Convincing a “Traditionalist” of the need to change



If you Google the phrase “Can’t see the forest for the trees” and ask the meaning of it, here’s what comes back, “we sometimes cannot see situations as they really are while we are in the midst of them. In short, we lose our perspective when we are too heavily invested in a particular situation, approach, organization, etc.”


I’m leaving for the National Funeral Directors Association (NFDA) convention tomorrow and I am really excited to see how our profession is handling what I see as a massive, and much quicker than believed, shift in consumer sentiment and behavior in death care services.  I’m a traditionalist. . . but I can see the change a-comin’.


The interesting thing.  .  is this change is not just in death care.  It’s happening in other industries and death care is just getting caught up in the sweeping changes of attitudes that is happening in a world that is wired together with instant news and shopping information.


I’m a college football traditionalist, too.  For my entire life I’ve loved the way college football has operated. . . .The Rose Bowl, in general, will showcase the best team in the Big Ten versus the best team in the old Pacific Athletic Conference (recently the Pac 12). . . . .Well, that’s no more.


Tom Anderson
Funeral Director Daily

I’ve got a really good friend who is in athletic management at a Division I Power 5 university.  He’s a traditionalist, too. . . . We talked the other day and he told me get used to what is happening because the people that are paying the bills — those under age 45 are not traditionalists — and they want to see “marquee games” every weekend.   If you’re not a “marquee school” be careful or you will be left behind.


I also talked to a wedding photographer at the coffee shop this past weekend.  We talked about that industry. . . and there is not a lot of traditionalists left there either.  We talked “Destination Weddings” and he explained to me that he doesn’t think it is all a “lack of religion” causing less church weddings. . . . He told me that women like my wife, in our age bracket, dreamed of “traditionally walking a long church aisle with their father” on their wedding day.   No more — when young ladies start dreaming of their wedding day today  —  many times it starts with where the destination will be.  That “destination” is the first thing that takes hold and moves the tradition away from the church venue.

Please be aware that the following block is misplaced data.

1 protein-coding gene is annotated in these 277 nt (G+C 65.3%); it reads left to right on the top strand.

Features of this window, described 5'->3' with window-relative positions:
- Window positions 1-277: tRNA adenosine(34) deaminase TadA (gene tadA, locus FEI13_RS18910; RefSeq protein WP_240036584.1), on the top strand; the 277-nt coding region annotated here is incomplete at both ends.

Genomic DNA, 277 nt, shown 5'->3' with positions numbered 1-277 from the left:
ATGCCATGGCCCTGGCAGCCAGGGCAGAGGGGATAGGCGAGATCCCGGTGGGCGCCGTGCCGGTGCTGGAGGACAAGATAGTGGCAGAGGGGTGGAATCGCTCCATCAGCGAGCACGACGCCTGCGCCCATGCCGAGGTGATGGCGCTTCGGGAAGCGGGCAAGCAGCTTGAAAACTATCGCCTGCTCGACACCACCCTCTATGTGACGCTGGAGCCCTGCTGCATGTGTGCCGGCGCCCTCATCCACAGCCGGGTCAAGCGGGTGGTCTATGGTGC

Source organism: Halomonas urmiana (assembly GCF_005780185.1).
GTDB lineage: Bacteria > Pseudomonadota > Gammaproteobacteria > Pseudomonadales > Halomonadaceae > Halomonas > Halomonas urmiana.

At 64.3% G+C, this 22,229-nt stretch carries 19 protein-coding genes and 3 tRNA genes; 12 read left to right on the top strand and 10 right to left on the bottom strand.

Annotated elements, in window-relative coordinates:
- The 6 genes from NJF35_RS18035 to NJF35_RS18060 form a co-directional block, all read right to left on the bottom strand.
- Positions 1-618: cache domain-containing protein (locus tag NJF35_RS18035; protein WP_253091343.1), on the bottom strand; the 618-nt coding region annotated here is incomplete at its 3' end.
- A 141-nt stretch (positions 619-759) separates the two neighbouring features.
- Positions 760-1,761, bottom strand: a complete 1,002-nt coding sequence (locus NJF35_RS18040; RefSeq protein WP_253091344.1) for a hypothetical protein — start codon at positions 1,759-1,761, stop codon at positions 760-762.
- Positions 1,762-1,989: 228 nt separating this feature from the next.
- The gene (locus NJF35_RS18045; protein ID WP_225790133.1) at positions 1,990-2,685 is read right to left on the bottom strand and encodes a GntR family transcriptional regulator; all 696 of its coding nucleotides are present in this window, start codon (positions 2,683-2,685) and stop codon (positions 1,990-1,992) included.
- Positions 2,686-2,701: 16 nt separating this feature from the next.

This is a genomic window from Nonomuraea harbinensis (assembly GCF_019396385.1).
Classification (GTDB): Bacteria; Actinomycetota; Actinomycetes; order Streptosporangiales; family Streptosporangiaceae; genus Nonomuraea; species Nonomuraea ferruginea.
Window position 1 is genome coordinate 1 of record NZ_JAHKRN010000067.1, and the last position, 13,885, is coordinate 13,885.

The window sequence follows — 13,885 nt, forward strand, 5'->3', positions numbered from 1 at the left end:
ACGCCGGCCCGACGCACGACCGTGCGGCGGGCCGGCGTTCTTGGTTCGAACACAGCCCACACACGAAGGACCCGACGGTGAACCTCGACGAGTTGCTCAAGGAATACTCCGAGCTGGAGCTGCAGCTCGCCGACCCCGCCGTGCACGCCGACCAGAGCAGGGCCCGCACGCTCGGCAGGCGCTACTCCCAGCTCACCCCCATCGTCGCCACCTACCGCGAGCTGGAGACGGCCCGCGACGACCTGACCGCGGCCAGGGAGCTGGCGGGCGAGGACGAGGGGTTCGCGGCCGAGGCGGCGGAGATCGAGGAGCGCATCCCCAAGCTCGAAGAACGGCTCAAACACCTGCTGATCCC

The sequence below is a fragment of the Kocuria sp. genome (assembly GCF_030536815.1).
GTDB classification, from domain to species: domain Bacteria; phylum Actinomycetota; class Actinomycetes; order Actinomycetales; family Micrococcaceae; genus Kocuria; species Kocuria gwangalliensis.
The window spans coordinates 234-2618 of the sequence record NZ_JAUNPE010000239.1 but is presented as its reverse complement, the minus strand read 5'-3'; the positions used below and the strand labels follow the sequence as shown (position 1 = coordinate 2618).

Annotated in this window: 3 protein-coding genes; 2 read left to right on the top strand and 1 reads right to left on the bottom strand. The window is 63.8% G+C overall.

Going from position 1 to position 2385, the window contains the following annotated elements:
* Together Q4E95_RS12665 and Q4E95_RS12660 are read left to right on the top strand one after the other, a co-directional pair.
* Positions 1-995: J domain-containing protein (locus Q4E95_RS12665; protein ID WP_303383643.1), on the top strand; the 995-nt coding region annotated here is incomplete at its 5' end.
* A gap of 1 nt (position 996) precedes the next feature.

I don’t think any of this is unusual. . . because traditions do change over time.  With our profession we’ve changed over time from a plurality of earth burials to a plurality of cremation dispositions.  What is changing is the “rapidity” of the movements from tradition. . . .partly because of the availability of knowledge at our fingertips in our society today.


My athletic director friend says “We’re not done” with the conference re-alignments yet.. . . Some schools that are still included in the Power Conferences may prove not to be such “marquee” names and may find themselves soon on the outside of what they are inside of right now.  If they can’t deliver that “marquee” value to consumers they will be out.